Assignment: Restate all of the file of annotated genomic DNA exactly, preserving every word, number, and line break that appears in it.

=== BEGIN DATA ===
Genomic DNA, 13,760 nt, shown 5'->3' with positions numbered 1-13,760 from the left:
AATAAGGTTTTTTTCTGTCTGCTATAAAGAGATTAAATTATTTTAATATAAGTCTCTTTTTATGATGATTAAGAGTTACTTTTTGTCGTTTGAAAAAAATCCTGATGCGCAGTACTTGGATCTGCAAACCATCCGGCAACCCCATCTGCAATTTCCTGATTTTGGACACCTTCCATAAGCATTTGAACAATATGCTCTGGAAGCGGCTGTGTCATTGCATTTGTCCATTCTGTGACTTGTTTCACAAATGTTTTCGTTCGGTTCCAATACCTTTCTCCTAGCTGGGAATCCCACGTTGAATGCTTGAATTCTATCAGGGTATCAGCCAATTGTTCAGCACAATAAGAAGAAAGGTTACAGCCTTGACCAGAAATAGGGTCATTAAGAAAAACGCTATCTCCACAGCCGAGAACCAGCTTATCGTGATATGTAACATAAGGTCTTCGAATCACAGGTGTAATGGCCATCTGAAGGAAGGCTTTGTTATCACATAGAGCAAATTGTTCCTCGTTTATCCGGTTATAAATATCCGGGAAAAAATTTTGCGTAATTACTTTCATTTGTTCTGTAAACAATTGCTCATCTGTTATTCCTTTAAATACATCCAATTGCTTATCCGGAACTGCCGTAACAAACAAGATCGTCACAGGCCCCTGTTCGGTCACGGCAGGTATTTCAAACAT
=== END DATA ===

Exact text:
Genomic DNA, 13,760 nt, shown 5'->3' with positions numbered 1-13,760 from the left:
AATAAGGTTTTTTTCTGTCTGCTATAAAGAGATTAAATTATTTTAATATAAGTCTCTTTTTATGATGATTAAGAGTTACTTTTTGTCGTTTGAAAAAAATCCTGATGCGCAGTACTTGGATCTGCAAACCATCCGGCAACCCCATCTGCAATTTCCTGATTTTGGACACCTTCCATAAGCATTTGAACAATATGCTCTGGAAGCGGCTGTGTCATTGCATTTGTCCATTCTGTGACTTGTTTCACAAATGTTTTCGTTCGGTTCCAATACCTTTCTCCTAGCTGGGAATCCCACGTTGAATGCTTGAATTCTATCAGGGTATCAGCCAATTGTTCAGCACAATAAGAAGAAAGGTTACAGCCTTGACCAGAAATAGGGTCATTAAGAAAAACGCTATCTCCACAGCCGAGAACCAGCTTATCGTGATATGTAACATAAGGTCTTCGAATCACAGGTGTAATGGCCATCTGAAGGAAGGCTTTGTTATCACATAGAGCAAATTGTTCCTCGTTTATCCGGTTATAAATATCCGGGAAAAAATTTTGCGTAATTACTTTCATTTGTTCTGTAAACAATTGCTCATCTGTTATTCCTTTAAATACATCCAATTGCTTATCCGGAACTGCCGTAACAAACAAGATCGTCACAGGCCCCTGTTCGGTCACGGCAGGTATTTCAAACAT